Could fans be burning oil these days?

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Date Joined Jun 2011
Total Posts : 2
   Posted 6/19/2011 12:45 PM (GMT -6)   
For a number of years now, I have found myself getting all coughy and harumphy after sitting in front of a fan for any significant period of time. The longer this duration, the longer lasting and more dramatic the effect. It doesn't seem to happen when the fan is new, but give it a year and it starts to become this way. I was wondering if others with sensitive respiratory systems may also be noticing such a pattern. Anyone notice this? Thanks for sharing your thoughts, anecdotes, and observations on this. What follows are my own.

I've had a number of years to think about the cause. The only one that seems to persist is that lubricant (motor oil) is being heated up by the motor. If I put my hand on the motor housing, it can feel quite warm, which means the motor itself is significantly warmer. Maybe an internal seal breaks with time and lubricant starts to leak. Or maybe the seal gets less effective in warmer temperatures (if the prevailing temperature is high, then the motor can be expected to be that much hotter). Or maybe there isn't even a seal. I believe that occasionally, I can even smell traces of what seems remotely like diesel. For some of the cheaper fans that I unwisely kept for a long time, this smell can be quite pronounced.

It doesn't seem to matter what brand or type of fan I buy, they all have this pattern. Then again, I strongly suspect that regardless of the quality of the fan, the motors are probably made in the same country these days. I don't recall having such a problem with fans in my younger decades (though I wouldn't necessarily have noticed).

Coughing due to fans is often attributed to invisibly fine dust, but I can confidently say that it is not the cause in this case. The problem persists even if I've ventilated the room for hours under conditions of aggressive air blowing fans. It also persists when I use fans in an unventilated but HEPA air-filtered room.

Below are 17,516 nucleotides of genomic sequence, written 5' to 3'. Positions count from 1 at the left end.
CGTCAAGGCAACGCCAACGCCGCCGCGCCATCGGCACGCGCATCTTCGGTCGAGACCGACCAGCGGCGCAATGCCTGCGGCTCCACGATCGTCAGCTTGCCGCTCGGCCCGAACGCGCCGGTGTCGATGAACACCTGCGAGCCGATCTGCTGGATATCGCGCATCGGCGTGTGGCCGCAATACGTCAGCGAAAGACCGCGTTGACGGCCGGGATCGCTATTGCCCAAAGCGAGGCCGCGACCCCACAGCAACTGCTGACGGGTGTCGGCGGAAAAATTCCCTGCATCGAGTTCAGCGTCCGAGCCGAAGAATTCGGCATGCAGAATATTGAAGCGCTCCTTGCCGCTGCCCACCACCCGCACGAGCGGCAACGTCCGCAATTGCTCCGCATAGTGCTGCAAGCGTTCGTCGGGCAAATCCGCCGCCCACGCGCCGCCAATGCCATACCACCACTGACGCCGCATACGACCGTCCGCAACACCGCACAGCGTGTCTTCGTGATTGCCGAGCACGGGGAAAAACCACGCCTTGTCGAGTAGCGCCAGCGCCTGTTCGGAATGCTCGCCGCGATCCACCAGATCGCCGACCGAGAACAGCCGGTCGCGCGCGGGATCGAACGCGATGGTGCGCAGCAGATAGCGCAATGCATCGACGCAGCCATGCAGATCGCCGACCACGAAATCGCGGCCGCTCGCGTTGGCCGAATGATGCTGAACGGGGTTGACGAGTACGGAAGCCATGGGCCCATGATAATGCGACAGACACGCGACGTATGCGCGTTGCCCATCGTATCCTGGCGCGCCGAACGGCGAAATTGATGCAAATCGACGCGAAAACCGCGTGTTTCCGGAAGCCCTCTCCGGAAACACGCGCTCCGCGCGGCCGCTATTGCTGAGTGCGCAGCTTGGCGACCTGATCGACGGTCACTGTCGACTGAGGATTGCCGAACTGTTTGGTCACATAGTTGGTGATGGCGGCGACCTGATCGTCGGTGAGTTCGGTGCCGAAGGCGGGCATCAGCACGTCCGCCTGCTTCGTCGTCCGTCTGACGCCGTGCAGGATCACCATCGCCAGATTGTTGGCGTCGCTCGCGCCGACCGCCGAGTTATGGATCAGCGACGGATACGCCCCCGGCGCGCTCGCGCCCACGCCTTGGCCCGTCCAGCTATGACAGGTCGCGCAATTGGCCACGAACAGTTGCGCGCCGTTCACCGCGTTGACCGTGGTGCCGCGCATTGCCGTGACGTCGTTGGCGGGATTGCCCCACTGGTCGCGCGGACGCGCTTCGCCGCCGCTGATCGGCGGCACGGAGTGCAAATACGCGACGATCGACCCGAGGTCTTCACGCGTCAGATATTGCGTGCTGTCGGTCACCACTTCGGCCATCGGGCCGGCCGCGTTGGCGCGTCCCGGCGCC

Coughing due to fans is also often attributed to the drying out of one's respiratory passages. I can see this as a contributing factor. In the absence of a fan, when one exhales, the moist air lingers around in front of one's face and mixes with the air that is inhaled in the next breath. The inhaled air is not as dry as in the rest of the room. If there is a constant breeze, then there is not as much lingering exhaled air to mix with the air that is inhaled for the next breath. I suspect that this is the drying out effect. Empirically, I find that oscillating the fan reduces the respiratory aggravation, and I think it is because there is no drying out effect when the fan is pointing away from me (and no cooling, either). However, there is *some* respiratory aggravation that results. I can also say that the drying out effect is not the sole cause of the respiratory aggravation because if it was, then I should also have the same problem in riding in a car with the windows down.

Again, thanks for sharing what you may have noticed about this in your own lives, any thoughts on plausible causes, and (in particular) any solutions (e.g. what fan name brands have you found to be least problematic?).
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